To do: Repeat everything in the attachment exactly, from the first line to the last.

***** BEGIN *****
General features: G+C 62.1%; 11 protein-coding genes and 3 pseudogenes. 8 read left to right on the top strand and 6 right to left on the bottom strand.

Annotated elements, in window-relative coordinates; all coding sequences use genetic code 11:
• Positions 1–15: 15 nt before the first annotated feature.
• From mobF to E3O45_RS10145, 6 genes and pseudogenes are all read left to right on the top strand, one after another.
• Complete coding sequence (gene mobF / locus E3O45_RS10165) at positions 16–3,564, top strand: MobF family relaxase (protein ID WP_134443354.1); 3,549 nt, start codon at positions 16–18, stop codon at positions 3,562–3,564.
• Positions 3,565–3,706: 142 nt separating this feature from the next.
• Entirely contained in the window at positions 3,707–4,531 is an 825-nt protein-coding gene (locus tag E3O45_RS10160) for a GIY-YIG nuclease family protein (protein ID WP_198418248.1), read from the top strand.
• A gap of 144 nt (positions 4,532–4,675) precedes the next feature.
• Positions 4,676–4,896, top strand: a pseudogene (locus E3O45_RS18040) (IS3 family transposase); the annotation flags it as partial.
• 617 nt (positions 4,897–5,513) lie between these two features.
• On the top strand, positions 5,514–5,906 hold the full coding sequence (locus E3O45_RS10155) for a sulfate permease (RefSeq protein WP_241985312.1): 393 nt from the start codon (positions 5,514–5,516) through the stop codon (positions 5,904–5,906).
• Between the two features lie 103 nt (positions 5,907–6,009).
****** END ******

General features: G+C 62.1%; 11 protein-coding genes and 3 pseudogenes. 8 read left to right on the top strand and 6 right to left on the bottom strand.

Annotated elements, in window-relative coordinates; all coding sequences use genetic code 11:
• Positions 1–15: 15 nt before the first annotated feature.
• From mobF to E3O45_RS10145, 6 genes and pseudogenes are all read left to right on the top strand, one after another.
• Complete coding sequence (gene mobF / locus E3O45_RS10165) at positions 16–3,564, top strand: MobF family relaxase (protein ID WP_134443354.1); 3,549 nt, start codon at positions 16–18, stop codon at positions 3,562–3,564.
• Positions 3,565–3,706: 142 nt separating this feature from the next.
• Entirely contained in the window at positions 3,707–4,531 is an 825-nt protein-coding gene (locus tag E3O45_RS10160) for a GIY-YIG nuclease family protein (protein ID WP_198418248.1), read from the top strand.
• A gap of 144 nt (positions 4,532–4,675) precedes the next feature.
• Positions 4,676–4,896, top strand: a pseudogene (locus E3O45_RS18040) (IS3 family transposase); the annotation flags it as partial.
• 617 nt (positions 4,897–5,513) lie between these two features.
• On the top strand, positions 5,514–5,906 hold the full coding sequence (locus E3O45_RS10155) for a sulfate permease (RefSeq protein WP_241985312.1): 393 nt from the start codon (positions 5,514–5,516) through the stop codon (positions 5,904–5,906).
• Between the two features lie 103 nt (positions 5,907–6,009).